Nine Glass Sprinklers
heights: varying between 26-33 cm
Each of these nine perfumed water sprinklers or tear catchers (eight are shown) is of hand-blown blue glass of varying hues. Each has a smooth globular body and an elongated neck with a broad tear-shaped rim. Seven rest on splayed foots. The recessed bases have pontil marks. The glass has many tiny bubbles. Such vases were blown in a dip mould. Tiny bubbles are present in the glass.
Sprinklers of similar form are in the corning Museum of Glass, the Victoria & Albert Museum, the British Museum and Copenhagen’s David Collection.
There is some debate as to the purpose of these vessels. The V&A remarks that “It has been romantically and completely falsely suggested that such flasks were used by the Sultan’s lonely concubines in the Harem to collect their tears; the shape is probably intended for sprinkling rosewater or similar perfumes onto the hands.” Another version of the story is that the flasks are tear catchers used at funerals by widows to collect their tears, and then buried with the body of the husband. The V&A says that such flasks often are dated to the 16th and 17th centuries but that there is “no evidence” that they were made before the 19th century. Certainly from 1400 onwards glass making in the Middle East declined in the face of competition from imported Venetian and Bohemian glass and in the 19th century there was an attempt to revive glass making in Persia. These examples probably date to around 1900.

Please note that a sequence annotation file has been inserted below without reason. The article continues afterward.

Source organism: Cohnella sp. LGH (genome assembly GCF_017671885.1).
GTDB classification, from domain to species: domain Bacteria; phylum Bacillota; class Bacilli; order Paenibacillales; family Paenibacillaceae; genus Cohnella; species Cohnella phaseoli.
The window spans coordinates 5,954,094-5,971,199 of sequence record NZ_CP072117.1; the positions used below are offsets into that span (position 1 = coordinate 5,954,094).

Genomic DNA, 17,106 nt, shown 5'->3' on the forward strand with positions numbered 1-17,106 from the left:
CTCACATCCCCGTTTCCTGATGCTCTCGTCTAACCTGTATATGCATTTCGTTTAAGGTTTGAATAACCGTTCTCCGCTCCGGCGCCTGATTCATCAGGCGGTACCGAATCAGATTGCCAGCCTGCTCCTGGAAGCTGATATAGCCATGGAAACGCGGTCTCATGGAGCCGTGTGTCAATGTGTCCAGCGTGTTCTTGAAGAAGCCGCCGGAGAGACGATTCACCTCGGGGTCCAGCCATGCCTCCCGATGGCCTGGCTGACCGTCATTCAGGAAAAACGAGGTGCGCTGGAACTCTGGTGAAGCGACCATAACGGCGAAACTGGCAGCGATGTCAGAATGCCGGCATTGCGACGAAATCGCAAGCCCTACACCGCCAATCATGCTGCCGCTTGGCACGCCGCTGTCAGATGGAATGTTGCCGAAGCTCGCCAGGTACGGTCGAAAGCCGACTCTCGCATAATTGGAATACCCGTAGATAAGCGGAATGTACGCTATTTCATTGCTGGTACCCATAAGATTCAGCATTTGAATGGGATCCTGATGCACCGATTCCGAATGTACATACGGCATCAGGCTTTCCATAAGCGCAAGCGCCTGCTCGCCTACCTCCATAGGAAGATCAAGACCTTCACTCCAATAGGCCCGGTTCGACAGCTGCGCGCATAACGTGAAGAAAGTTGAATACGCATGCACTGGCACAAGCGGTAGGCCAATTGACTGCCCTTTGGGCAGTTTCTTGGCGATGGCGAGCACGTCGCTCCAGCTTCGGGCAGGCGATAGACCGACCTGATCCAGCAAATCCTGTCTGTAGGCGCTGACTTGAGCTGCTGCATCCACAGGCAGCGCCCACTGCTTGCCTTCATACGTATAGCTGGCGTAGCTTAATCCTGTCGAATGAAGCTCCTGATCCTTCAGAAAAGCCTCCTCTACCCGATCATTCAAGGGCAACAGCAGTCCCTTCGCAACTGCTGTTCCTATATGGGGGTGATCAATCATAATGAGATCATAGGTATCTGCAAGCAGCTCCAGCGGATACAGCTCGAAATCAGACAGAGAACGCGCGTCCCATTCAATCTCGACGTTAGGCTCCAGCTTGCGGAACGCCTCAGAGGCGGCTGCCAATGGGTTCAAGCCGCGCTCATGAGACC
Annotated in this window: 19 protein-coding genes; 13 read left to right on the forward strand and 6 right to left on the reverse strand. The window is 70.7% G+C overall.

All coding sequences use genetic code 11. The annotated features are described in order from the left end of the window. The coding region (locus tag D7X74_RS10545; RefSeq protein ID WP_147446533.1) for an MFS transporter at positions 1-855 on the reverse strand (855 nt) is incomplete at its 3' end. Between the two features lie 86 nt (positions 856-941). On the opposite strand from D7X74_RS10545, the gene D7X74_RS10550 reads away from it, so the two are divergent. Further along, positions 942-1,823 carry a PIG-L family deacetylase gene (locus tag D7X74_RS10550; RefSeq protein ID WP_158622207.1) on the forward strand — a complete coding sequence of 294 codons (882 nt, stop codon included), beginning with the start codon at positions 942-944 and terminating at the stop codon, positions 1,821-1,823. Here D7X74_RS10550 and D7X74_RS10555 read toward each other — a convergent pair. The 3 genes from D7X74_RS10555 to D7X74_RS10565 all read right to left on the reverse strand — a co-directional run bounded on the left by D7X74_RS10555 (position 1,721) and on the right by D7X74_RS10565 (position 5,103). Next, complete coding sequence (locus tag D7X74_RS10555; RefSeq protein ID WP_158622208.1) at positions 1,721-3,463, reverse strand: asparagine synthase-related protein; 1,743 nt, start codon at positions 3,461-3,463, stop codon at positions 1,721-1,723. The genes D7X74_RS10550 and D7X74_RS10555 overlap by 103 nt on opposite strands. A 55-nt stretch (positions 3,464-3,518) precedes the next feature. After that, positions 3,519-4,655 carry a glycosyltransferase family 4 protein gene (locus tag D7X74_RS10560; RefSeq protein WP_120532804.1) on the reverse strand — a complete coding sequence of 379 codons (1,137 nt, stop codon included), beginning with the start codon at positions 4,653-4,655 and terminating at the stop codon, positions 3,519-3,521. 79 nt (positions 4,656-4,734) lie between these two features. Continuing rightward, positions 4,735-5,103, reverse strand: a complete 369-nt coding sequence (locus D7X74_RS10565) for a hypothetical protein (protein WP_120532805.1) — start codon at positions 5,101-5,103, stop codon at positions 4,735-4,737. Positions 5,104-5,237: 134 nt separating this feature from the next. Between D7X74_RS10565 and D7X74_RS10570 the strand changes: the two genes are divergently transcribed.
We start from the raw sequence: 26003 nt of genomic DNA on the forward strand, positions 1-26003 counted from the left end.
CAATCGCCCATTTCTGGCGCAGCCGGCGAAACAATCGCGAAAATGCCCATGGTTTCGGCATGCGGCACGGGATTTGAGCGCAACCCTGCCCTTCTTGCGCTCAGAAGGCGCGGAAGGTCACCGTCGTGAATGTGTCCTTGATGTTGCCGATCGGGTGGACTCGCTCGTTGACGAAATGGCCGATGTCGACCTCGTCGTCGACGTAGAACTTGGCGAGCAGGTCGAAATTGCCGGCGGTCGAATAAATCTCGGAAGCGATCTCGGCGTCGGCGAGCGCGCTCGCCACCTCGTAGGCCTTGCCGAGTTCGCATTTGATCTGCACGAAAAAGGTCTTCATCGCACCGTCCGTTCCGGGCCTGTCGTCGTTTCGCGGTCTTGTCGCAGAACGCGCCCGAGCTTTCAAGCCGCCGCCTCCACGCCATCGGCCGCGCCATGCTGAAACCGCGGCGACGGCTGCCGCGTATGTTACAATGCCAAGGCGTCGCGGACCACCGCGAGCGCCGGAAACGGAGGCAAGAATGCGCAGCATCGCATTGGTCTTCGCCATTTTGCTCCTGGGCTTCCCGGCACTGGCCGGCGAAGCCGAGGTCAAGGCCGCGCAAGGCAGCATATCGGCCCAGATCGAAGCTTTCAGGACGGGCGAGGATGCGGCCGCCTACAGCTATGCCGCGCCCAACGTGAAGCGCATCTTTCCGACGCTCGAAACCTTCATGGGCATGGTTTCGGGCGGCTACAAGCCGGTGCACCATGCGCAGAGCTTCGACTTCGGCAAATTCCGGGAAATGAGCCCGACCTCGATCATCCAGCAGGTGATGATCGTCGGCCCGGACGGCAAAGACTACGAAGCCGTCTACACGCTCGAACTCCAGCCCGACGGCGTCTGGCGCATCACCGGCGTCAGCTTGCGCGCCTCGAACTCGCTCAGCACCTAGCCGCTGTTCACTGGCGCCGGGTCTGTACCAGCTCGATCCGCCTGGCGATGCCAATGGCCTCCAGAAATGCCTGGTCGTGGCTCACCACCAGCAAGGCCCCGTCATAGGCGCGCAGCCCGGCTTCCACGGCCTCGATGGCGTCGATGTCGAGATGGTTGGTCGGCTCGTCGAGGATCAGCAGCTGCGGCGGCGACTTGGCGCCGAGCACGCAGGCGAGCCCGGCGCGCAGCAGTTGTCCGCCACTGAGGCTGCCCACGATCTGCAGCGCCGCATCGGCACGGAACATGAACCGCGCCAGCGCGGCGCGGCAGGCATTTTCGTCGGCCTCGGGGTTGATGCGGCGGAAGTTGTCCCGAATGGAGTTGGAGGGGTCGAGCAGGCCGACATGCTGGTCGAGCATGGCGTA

A sprinkler of similar form is in Folsach, K., von, Art from the World of Islam: in the David Collection, 2001, p. 223. And in Loukonine, V., and A. Ivanov, Persian Lost Treasures, Mage Publishers, 2003, p. 230. And Carboni, S., and Whitehouse, D., Glass of the Sultans, The Metropolitan Museum of Art, New York, 2001, p, 290-2.
Inventory no.: 83